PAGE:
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Passion for Monochrome art

The National Gallery of London dedicates an exhibition with half a hundred pieces to inquire into the work of artists who gave up the variety of colors

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Passion for Monochrome art

The National Gallery of London has inserted an eminently monochrome islet between explosion of color of its pinacoteca to speak of those artists who in ir day renounced variety of shades of palette in favor of visual power of black and white. Half a hundred works deployed by five of its halls comprise a tour of lights and shadows over more than 700 years, from mediaeval artistic expressions to most recent contemporary proposals.

The paintings and drawings that museum of Trafalgar Square exhibits until 18th of February have as a nexus resource to black and white or to an intermediate gradation that, according to time and context, can respond to both free choice of author for aestic reasons or emotion Ales as to practical sense or even to pure necessity. That last was case of Cistercian monks in Middle Ages who, forced to obviate "forbidden fruit" of color in stained-glass windows of ir churches (because y distracted m from ir garing in prayer), y cultivated in ir art scale of grays of Grisaille.

The section of a panel executed in 14th century for Church of Saint-Denis (Paris), in translucent grey glass, with silver motifs and gleams in yellow, is exhibited at beginning of sample as an example of rapid expansion of technique of Grisaille in or centers Religious of Europe. The piece today integrates funds of Victoria Albert, one of great museums that participate with ir loans in monochrome exhibition: Painting in Black and white, as well as Thyssen-Bornemisza or El Prado, among ors.

Enlarge photo ' room for a color ', by Olafur Eliasson's work, at its 2015 exhibition at Stockholm Museum of Modern Art. Olafur Eliasson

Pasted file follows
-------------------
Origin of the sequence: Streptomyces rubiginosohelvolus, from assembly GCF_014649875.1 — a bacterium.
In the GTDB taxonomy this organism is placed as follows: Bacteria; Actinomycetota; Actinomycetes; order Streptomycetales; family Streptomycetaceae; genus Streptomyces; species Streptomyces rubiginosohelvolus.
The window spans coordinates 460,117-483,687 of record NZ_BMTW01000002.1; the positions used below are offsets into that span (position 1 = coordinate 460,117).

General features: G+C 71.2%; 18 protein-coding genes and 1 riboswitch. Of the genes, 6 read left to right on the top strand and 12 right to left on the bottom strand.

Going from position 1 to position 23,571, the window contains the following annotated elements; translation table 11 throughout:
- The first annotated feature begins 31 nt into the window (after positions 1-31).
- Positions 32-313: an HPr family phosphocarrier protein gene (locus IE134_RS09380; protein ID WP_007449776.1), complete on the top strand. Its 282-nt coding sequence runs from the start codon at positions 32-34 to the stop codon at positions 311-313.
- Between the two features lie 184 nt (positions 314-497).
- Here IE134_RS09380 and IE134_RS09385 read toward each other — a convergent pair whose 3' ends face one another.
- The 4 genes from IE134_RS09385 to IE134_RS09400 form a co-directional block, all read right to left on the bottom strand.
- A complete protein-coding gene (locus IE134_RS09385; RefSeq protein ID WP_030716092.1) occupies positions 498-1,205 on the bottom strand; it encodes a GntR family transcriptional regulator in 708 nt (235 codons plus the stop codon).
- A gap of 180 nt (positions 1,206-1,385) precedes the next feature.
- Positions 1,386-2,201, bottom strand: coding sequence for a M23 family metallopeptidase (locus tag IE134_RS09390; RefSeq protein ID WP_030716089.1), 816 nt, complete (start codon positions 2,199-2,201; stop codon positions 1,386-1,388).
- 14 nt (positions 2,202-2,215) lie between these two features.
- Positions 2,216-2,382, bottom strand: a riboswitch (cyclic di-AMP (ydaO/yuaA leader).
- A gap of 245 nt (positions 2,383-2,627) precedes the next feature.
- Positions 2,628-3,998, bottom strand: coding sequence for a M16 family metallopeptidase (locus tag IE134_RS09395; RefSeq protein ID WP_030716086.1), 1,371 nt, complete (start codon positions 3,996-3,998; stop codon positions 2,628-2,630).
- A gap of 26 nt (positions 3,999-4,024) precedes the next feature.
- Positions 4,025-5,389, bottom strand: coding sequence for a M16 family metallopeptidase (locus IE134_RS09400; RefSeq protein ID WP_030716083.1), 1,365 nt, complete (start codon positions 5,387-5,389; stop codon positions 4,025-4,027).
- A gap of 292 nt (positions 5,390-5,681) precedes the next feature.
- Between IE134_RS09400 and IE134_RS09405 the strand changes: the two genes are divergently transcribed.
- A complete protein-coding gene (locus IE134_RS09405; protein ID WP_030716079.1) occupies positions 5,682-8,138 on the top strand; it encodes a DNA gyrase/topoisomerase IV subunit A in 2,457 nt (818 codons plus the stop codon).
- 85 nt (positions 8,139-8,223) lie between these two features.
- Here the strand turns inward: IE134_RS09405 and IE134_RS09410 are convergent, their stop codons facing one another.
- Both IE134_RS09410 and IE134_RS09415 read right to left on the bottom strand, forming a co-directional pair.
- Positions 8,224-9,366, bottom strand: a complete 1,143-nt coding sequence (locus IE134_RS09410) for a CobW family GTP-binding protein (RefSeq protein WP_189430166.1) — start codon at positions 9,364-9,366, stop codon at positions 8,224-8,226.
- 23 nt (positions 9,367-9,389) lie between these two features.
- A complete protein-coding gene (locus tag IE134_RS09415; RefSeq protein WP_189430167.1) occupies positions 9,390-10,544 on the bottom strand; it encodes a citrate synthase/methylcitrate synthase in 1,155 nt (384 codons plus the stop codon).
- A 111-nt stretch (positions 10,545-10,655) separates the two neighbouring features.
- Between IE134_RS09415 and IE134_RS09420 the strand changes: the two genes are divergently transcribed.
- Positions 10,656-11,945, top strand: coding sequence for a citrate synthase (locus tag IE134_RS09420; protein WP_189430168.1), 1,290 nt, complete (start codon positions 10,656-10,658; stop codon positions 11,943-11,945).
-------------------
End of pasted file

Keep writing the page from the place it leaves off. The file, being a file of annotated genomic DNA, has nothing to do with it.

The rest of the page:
The first of se two institutions of Madrid brings a diptych of Annunciation signed by Jan van Eyck (1433-1435) to illustrate spectacularness with which white on Black can create illusion of a sculptural group. Imitating appearance of sculpted stone has been a challenge that artists have faced over centuries with extraordinary expertise, for example, of Jacob de Wit: It is difficult not to confuse his picture Jupiter and Ganymede (1739) with a three-dimensional relief. or unravel how Hendrik Goltzius manages to make painting Ceres and Bacchus (1606), ceded for occasion by Hermitage of Saint Petersburg, looks like an engraving.

The invention of photography in 1839, and later film, continues to stimulate painters to respond or compete with new media. In sixties of last century Gerhard Richter used a press photo of a prostitute murdered as a base for table Helga Matura, whose subject is guessed blurred in gradations of Gray, which he considered " ideal color for indifference".

Before an expressive resource, omission of color was five centuries before an option especially practice that allowed artists to concentrate on composition, in light and shadows that model figures and objects, to n capture m in canvas with all ir Colorful. And to reuse se patterns again and again, as in case of a study of robe of Saint Matw for a Renaissance painting-attributed to Domenico Ghirlandaio-whose details also appear in fresco of a church of San Gimignano (Italy).

The skill and talent that denoted se preparatory work ended up converting many proposals of monochrome into works mselves. Jean-Auguste-Dominique Ingres takes that idea to utmost sophistication when rethinking and rerun in black and white its oil Great Odalisque (1824-1834). Passionate about work of Great Masters, a Picasso in old age also worked in black and white his series of paintings around Velázquez's Meninas, among which National Gallery exposes Infanta Margarita Maria, from Picasso Museum in Barcelona .

' Las Meninas (Infanta Margarita María) ' (1957), by Picasso.

In final section of exhibition, attraction of abstract artists by absence of color and ir impacting or provocative results has as a stellar part Black square that suprematist Kazimir Malevich inserted floating between limits of a frame White. The journey through historical continuity and diversity of monochrome technique, from Middle Ages to this last iconic work of avant-garde, has its epilogue in a completely nude room. Olafur Eliasson (Copenhagen, 1967), famous for its facilities, has illuminated space with yellow sodium lamps that suppress rest of light frequencies: total experience of monochrome world.

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